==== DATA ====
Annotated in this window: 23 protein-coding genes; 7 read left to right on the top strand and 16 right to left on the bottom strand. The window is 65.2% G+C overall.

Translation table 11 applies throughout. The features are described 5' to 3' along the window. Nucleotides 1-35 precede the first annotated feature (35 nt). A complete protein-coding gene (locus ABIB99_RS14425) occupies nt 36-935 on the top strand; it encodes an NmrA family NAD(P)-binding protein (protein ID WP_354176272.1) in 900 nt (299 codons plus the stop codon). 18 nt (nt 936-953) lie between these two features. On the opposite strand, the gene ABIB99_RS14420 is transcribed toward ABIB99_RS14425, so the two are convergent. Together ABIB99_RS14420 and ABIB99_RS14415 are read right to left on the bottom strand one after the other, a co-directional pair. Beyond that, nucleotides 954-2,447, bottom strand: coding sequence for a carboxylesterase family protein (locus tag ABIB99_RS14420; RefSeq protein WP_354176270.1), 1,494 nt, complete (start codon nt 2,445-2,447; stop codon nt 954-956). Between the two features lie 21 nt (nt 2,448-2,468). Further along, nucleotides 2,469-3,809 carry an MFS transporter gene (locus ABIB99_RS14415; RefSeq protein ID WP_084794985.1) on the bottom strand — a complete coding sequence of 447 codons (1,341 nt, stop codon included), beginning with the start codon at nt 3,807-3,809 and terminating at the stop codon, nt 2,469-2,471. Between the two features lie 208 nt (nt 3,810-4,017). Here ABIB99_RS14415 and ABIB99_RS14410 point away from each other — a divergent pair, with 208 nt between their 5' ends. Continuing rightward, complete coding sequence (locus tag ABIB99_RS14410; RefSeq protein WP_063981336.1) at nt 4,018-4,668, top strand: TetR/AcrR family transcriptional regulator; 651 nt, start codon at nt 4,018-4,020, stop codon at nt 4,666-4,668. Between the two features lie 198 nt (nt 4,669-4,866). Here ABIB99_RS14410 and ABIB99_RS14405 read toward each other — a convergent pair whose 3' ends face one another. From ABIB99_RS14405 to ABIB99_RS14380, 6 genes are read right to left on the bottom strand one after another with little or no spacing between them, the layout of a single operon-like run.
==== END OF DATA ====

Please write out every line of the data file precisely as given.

Annotated in this window: 23 protein-coding genes; 7 read left to right on the top strand and 16 right to left on the bottom strand. The window is 65.2% G+C overall.

Translation table 11 applies throughout. The features are described 5' to 3' along the window. Nucleotides 1-35 precede the first annotated feature (35 nt). A complete protein-coding gene (locus ABIB99_RS14425) occupies nt 36-935 on the top strand; it encodes an NmrA family NAD(P)-binding protein (protein ID WP_354176272.1) in 900 nt (299 codons plus the stop codon). 18 nt (nt 936-953) lie between these two features. On the opposite strand, the gene ABIB99_RS14420 is transcribed toward ABIB99_RS14425, so the two are convergent. Together ABIB99_RS14420 and ABIB99_RS14415 are read right to left on the bottom strand one after the other, a co-directional pair. Beyond that, nucleotides 954-2,447, bottom strand: coding sequence for a carboxylesterase family protein (locus tag ABIB99_RS14420; RefSeq protein WP_354176270.1), 1,494 nt, complete (start codon nt 2,445-2,447; stop codon nt 954-956). Between the two features lie 21 nt (nt 2,448-2,468). Further along, nucleotides 2,469-3,809 carry an MFS transporter gene (locus ABIB99_RS14415; RefSeq protein ID WP_084794985.1) on the bottom strand — a complete coding sequence of 447 codons (1,341 nt, stop codon included), beginning with the start codon at nt 3,807-3,809 and terminating at the stop codon, nt 2,469-2,471. Between the two features lie 208 nt (nt 3,810-4,017). Here ABIB99_RS14415 and ABIB99_RS14410 point away from each other — a divergent pair, with 208 nt between their 5' ends. Continuing rightward, complete coding sequence (locus tag ABIB99_RS14410; RefSeq protein WP_063981336.1) at nt 4,018-4,668, top strand: TetR/AcrR family transcriptional regulator; 651 nt, start codon at nt 4,018-4,020, stop codon at nt 4,666-4,668. Between the two features lie 198 nt (nt 4,669-4,866). Here ABIB99_RS14410 and ABIB99_RS14405 read toward each other — a convergent pair whose 3' ends face one another. From ABIB99_RS14405 to ABIB99_RS14380, 6 genes are read right to left on the bottom strand one after another with little or no spacing between them, the layout of a single operon-like run.